Small number of physicians linked to many malpractice claims


A substantial share of all malpractice claims in the US is attributable to a small number of physicians, according to a study led by researchers at Stanford University and the University of Melbourne.

The team found that just 1 percent of practicing physicians accounted for 32 percent of paid malpractice claims over a decade. The study also found that claim-prone physicians had a number of distinctive characteristics.

"The fact that these frequent flyers looked quite different from their colleagues, in terms of specialty, gender, age and several other characteristics, was the most exciting finding," said David Studdert, professor of medicine and of law at Stanford. "It suggests that it may be possible to identify high-risk physicians before they accumulate troubling track records, and then do something to stop that happening."

Studdert, who is also a core faculty member at Stanford Health Policy, is the lead author of the study, published January 28 in The New England Journal of Medicine.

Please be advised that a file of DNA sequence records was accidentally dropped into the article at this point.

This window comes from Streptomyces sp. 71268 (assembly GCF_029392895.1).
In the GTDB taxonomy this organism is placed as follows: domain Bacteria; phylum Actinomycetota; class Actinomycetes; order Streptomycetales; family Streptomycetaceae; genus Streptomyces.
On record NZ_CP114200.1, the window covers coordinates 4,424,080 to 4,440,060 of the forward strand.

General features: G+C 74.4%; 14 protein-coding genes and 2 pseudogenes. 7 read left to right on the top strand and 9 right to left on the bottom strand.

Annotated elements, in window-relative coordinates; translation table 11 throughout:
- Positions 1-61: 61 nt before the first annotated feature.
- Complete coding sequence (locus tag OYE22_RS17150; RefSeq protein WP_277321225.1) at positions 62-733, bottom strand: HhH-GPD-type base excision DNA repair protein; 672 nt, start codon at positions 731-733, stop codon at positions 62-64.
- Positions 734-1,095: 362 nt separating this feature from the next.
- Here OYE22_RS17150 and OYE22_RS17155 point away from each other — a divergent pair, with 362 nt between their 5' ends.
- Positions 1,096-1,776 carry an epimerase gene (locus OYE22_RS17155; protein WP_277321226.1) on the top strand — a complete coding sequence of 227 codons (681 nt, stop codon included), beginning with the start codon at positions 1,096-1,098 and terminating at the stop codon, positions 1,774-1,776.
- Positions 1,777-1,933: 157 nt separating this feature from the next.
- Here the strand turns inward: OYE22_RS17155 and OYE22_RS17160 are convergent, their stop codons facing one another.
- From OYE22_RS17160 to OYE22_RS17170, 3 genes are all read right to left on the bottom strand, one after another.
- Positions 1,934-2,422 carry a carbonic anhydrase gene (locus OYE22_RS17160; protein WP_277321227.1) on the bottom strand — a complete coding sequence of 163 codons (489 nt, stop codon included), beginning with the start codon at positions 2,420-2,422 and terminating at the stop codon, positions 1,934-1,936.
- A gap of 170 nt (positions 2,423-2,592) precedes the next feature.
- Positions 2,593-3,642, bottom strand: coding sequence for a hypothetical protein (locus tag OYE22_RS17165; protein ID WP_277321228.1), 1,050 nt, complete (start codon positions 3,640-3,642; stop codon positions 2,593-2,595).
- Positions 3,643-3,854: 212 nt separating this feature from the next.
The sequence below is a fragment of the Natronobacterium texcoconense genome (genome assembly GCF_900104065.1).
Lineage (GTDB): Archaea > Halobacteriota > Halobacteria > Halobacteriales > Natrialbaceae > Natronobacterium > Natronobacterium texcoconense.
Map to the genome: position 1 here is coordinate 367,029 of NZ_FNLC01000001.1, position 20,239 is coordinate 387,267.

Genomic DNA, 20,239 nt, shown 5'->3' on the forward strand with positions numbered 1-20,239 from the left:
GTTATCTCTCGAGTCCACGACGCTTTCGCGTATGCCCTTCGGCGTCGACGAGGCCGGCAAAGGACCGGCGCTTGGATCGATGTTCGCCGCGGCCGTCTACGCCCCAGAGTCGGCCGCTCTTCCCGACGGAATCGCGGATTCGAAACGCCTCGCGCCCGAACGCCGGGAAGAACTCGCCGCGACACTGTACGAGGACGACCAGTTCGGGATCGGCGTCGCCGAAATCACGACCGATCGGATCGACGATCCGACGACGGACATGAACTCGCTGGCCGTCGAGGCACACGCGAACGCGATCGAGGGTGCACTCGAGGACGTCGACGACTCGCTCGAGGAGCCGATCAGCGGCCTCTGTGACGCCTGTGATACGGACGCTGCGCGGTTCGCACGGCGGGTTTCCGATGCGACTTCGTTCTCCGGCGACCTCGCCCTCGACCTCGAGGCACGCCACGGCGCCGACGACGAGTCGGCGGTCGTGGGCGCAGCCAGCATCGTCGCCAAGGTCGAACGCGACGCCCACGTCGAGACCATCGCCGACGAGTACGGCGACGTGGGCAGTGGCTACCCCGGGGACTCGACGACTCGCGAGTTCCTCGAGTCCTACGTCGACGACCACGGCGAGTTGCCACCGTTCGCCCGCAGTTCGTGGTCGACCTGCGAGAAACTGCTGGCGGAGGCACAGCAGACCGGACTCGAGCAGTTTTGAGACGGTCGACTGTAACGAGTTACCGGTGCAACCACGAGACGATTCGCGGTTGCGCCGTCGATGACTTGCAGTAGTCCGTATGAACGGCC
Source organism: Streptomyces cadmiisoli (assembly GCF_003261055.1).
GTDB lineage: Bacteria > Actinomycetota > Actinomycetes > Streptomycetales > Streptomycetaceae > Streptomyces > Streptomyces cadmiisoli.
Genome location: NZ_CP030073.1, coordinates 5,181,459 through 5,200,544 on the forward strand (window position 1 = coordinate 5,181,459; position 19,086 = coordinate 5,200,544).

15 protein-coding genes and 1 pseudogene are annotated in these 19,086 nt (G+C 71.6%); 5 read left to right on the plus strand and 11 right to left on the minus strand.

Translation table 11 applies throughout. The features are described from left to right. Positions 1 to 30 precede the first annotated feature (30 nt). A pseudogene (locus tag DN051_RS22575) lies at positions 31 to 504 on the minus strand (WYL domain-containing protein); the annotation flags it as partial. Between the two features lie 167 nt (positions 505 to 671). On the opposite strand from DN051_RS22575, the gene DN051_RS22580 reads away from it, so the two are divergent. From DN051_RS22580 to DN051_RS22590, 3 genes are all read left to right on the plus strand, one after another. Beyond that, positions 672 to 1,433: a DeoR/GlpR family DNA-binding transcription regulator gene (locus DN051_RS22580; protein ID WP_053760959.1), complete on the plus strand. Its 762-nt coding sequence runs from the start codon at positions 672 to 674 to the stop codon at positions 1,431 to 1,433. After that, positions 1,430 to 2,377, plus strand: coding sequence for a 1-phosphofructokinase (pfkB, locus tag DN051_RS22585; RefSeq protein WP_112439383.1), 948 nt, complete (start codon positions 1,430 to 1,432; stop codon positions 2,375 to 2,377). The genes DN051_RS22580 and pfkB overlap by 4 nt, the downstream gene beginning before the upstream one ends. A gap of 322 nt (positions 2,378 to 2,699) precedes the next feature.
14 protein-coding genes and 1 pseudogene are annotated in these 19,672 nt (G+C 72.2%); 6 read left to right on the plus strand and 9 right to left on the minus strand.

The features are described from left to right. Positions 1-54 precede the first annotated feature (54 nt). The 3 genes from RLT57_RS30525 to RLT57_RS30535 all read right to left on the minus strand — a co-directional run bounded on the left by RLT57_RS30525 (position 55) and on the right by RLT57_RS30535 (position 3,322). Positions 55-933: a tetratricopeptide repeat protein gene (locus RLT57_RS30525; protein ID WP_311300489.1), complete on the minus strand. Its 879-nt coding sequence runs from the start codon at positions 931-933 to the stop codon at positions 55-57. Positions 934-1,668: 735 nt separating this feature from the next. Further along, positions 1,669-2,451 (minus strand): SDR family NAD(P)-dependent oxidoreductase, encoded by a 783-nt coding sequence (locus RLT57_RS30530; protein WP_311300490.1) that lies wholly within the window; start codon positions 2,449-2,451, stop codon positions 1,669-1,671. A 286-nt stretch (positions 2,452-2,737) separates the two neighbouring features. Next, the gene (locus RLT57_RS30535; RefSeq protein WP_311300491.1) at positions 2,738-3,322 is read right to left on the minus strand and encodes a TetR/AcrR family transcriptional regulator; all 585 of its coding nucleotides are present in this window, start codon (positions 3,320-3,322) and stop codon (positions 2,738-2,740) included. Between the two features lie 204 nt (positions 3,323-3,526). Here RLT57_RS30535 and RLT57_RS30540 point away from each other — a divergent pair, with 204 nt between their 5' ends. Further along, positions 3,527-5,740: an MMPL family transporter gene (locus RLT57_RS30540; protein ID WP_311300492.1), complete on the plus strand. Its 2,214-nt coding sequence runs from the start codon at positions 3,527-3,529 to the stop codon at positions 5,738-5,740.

"The degree to which the claims were concentrated among a small group of physicians was really striking," added Studdert.

The most important predictor of incurring repeated claims was a physician's claim history. Compared to physicians with only one prior paid claim, physicians who had two paid claims had almost twice the risk of another one; physicians with three paid claims had three times the risk of recurrence; and physicians with six or more paid claims had more than 12 times the risk of recurrence.

"Risk also varied widely according to specialty," the authors noted. "As compared with the risk of recurrence among internal medicine physicians, the risk of recurrence was approximately double among neurosurgeons, orthopedic surgeons, general surgeons, plastic surgeons and obstetrician-gynecologists."

The lowest risks of recurrence occurred among psychiatrists and pediatricians.

Male physicians had a 40 percent higher risk of recurrence than female physicians, and the risk of recurrence among physicians younger than 35 was about one-third the risk among their older colleagues, the study found.

"If it turns out to be feasible to predict accurately which physicians are going to become frequent flyers, that is something liability insurers and hospitals would be very interested in doing," Studdert said.

Stanford University, University of Melbourne, Malpractice Claims, Malpractice, US, David Studdert